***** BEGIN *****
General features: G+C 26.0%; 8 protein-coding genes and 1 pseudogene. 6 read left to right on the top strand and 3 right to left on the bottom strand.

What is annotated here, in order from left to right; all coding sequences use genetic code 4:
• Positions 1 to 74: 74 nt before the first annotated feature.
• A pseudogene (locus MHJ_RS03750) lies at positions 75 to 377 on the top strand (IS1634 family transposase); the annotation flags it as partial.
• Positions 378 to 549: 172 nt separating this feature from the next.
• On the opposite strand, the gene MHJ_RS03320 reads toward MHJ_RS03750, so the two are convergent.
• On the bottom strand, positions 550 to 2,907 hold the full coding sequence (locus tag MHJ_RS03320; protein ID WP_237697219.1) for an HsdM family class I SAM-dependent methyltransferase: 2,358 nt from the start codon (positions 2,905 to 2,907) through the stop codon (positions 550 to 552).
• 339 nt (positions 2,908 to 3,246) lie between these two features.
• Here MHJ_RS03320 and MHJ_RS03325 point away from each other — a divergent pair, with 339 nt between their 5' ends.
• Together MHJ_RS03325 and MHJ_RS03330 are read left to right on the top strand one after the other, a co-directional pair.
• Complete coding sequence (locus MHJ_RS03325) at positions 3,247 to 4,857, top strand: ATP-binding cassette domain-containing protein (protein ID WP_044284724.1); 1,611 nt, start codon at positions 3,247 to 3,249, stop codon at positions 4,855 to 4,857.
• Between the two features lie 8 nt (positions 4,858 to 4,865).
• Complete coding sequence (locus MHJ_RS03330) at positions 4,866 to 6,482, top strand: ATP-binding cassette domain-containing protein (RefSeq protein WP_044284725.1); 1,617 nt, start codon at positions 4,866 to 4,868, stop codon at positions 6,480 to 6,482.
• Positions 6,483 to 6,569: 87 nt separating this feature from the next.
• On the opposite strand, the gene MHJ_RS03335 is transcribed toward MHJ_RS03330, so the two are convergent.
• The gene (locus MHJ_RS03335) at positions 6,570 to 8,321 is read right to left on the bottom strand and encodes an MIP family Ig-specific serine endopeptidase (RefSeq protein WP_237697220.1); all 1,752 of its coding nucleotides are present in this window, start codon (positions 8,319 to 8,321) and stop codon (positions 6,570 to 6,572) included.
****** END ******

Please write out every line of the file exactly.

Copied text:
General features: G+C 26.0%; 8 protein-coding genes and 1 pseudogene. 6 read left to right on the top strand and 3 right to left on the bottom strand.

What is annotated here, in order from left to right; all coding sequences use genetic code 4:
• Positions 1 to 74: 74 nt before the first annotated feature.
• A pseudogene (locus MHJ_RS03750) lies at positions 75 to 377 on the top strand (IS1634 family transposase); the annotation flags it as partial.
• Positions 378 to 549: 172 nt separating this feature from the next.
• On the opposite strand, the gene MHJ_RS03320 reads toward MHJ_RS03750, so the two are convergent.
• On the bottom strand, positions 550 to 2,907 hold the full coding sequence (locus tag MHJ_RS03320; protein ID WP_237697219.1) for an HsdM family class I SAM-dependent methyltransferase: 2,358 nt from the start codon (positions 2,905 to 2,907) through the stop codon (positions 550 to 552).
• 339 nt (positions 2,908 to 3,246) lie between these two features.
• Here MHJ_RS03320 and MHJ_RS03325 point away from each other — a divergent pair, with 339 nt between their 5' ends.
• Together MHJ_RS03325 and MHJ_RS03330 are read left to right on the top strand one after the other, a co-directional pair.
• Complete coding sequence (locus MHJ_RS03325) at positions 3,247 to 4,857, top strand: ATP-binding cassette domain-containing protein (protein ID WP_044284724.1); 1,611 nt, start codon at positions 3,247 to 3,249, stop codon at positions 4,855 to 4,857.
• Between the two features lie 8 nt (positions 4,858 to 4,865).
• Complete coding sequence (locus MHJ_RS03330) at positions 4,866 to 6,482, top strand: ATP-binding cassette domain-containing protein (RefSeq protein WP_044284725.1); 1,617 nt, start codon at positions 4,866 to 4,868, stop codon at positions 6,480 to 6,482.
• Positions 6,483 to 6,569: 87 nt separating this feature from the next.
• On the opposite strand, the gene MHJ_RS03335 is transcribed toward MHJ_RS03330, so the two are convergent.
• The gene (locus MHJ_RS03335) at positions 6,570 to 8,321 is read right to left on the bottom strand and encodes an MIP family Ig-specific serine endopeptidase (RefSeq protein WP_237697220.1); all 1,752 of its coding nucleotides are present in this window, start codon (positions 8,319 to 8,321) and stop codon (positions 6,570 to 6,572) included.